The impact of EU policy towards Ukraine must be encouraging to EU policy makers. While inside the EU those wanting to leave the EU and/or the euro are still in minorities, the enthusiasm of the public in present circumstances is distinctly lacklustre, and it is hard to imagine hundreds of thousands of people encamped in EU capitals to demonstrate in favour of the EU as is happening in Kiev in favour of only an association agreement with the EU which does not yet offer a clear path to EU membership. What will happen in Ukraine remains unknown and the latest development is an agreement between Ukraine’s Yanukovych regime and Putin’s regime in Russia to buy Ukrainian bond and provisionally reduce prices of Russian gas — a respite from previous demands for higher prices backed by threats of cutting off supplies–provided that the Yanukovych regime remains in place and does not bow to popular demands to go ahead with the proposed EU association. However Yanukovych has alienated many of those who voted for him as well facing increasingly determined opposition from those who have always opposed him. Russia’s record of bullying appears to have reduced the percentage of the Ukrainian population who want to be closer to mother Russia and even Yanukovych himself who has always represented the eastward looking segment of the population has at times been hesitant about putting all his eggs in the Russian basket. The latest agreement does not include the Russian aim to establish a customs’ union together with a number of other ex-Soviet republics.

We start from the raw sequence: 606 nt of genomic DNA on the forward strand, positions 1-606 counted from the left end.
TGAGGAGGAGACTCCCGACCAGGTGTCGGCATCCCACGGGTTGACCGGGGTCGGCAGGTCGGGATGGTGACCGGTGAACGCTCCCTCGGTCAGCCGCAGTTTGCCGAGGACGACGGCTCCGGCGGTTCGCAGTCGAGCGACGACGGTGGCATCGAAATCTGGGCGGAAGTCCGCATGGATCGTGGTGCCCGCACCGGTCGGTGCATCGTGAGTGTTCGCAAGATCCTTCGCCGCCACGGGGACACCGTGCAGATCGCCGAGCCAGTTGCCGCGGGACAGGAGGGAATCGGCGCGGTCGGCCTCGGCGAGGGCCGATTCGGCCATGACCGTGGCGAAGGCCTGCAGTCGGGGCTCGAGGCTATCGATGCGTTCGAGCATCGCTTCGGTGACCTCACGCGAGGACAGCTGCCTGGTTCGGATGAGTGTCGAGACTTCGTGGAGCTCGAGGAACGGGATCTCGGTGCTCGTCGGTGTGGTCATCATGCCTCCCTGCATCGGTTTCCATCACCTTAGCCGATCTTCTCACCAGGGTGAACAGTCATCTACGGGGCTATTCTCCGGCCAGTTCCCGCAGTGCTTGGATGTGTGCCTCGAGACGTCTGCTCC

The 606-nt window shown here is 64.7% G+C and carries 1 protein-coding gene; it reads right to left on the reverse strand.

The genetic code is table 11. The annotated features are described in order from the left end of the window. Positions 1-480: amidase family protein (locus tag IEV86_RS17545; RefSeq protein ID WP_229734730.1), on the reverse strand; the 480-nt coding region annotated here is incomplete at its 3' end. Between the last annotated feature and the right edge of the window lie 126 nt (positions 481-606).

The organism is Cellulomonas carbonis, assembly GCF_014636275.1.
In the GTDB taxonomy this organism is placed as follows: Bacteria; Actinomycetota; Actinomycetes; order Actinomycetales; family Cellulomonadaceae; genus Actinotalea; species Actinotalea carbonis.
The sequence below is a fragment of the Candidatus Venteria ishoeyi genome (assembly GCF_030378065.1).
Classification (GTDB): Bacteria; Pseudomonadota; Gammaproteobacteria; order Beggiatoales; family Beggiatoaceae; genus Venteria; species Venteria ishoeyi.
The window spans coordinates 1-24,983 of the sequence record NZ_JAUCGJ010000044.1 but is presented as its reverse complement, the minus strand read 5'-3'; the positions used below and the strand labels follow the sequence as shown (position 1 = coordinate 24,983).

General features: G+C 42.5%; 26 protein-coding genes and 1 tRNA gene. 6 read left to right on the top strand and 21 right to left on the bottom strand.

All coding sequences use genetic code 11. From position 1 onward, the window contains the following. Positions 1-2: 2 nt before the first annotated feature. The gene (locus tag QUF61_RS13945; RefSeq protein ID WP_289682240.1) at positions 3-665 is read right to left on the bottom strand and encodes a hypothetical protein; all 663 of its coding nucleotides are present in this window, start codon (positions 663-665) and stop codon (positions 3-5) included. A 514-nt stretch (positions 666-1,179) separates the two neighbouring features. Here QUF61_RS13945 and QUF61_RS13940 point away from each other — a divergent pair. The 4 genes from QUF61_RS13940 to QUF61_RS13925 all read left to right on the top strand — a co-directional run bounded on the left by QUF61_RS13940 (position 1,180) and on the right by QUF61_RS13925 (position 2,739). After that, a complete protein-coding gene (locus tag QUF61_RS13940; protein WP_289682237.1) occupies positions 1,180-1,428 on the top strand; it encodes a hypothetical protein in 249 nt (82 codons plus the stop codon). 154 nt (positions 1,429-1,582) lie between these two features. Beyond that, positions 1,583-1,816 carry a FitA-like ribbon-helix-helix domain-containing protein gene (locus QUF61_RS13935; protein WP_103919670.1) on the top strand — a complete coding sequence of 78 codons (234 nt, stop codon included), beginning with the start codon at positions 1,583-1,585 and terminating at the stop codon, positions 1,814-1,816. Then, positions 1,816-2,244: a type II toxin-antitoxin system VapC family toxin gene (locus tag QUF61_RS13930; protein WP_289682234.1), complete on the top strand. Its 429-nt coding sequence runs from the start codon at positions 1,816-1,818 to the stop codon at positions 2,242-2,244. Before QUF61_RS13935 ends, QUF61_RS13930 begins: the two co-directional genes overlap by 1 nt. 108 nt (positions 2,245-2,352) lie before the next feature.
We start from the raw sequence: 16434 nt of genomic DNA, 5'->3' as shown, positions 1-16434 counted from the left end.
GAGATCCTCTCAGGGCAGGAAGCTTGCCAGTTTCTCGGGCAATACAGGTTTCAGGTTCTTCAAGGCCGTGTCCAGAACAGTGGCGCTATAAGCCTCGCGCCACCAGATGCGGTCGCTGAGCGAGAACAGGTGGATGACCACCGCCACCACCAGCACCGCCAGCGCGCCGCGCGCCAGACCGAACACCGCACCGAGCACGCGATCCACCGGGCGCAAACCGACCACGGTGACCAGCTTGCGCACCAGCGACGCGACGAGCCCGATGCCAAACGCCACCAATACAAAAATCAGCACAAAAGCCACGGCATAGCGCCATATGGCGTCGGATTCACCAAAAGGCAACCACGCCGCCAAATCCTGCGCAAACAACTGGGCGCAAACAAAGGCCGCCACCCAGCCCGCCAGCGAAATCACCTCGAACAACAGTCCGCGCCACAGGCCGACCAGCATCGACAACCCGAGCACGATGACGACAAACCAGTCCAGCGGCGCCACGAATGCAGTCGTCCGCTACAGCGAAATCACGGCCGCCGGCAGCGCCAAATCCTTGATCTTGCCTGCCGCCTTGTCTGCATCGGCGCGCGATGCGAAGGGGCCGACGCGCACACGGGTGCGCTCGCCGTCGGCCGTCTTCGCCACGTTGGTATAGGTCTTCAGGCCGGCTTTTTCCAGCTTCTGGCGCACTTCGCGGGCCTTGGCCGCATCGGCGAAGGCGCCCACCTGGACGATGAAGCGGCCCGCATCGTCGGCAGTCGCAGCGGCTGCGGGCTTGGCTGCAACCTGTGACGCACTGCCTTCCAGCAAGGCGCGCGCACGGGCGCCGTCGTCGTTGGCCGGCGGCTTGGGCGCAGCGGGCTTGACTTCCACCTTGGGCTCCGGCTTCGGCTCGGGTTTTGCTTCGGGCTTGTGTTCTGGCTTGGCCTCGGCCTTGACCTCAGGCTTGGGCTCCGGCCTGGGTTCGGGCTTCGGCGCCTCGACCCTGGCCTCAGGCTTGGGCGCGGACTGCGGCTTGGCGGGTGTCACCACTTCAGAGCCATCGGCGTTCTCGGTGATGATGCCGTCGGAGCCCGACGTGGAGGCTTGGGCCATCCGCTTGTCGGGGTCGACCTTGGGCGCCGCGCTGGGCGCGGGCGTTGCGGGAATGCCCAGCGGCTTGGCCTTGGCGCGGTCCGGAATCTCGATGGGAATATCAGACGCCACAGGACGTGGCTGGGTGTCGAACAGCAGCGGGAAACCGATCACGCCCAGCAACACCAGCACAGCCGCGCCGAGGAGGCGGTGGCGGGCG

The EU has rightly not tried to present the struggles taking place in Ukraine as a proxy power competition between Russia and the EU for influence, although that is how it has sometimes been interpreted by the press. The whole purpose of the EU would be contradicted by participating in an old fashioned competition of great powers. The EU’s enlightened self-interest lies in achieving friendly relations with Ukraine and Ukraine, both of which are neighbours, without sacrificing its core values to do so. Doing so requires careful choices. On balance, the line of refusing an association agreement with Ukraine as long as Yulia Tyomoshenko, the former prime minister, is held in prison for evidently political reasons thinly disguised by a politically influenced legal process is right but so is the willingness under this condition to sign an agreement with Yanukovych government despite the likelihood that it has corruptly used political power to advance the personal economic interests of Yanukovych and his family. As regards Russia, it should not have the right of veto of a Ukraine-EU association agreement, but it should be acknowledged that Russia has a legitimate interest in aspects of such an agreement which would affect the close trading relations between Ukraine and Russia should be discussed and, in so far as possible, Russian concerns should be accommodated. The EU should wherever possible break down trading barriers and should do everything possible to avoid building new ones.
It is ironic that the release by Russia of Mikhail Khodorkhovsky, members of the Pussy Riot band and Greenpeace protestors in December indicates that the Putin regime is at present more concerned at its image at home and abroad that the Yanukovych regime. But there is reason to hope that ultimately Yanukovych will have to take note of the feelings of what is probably now a majority of the Ukrainian population that his policies are not serving their aspirations.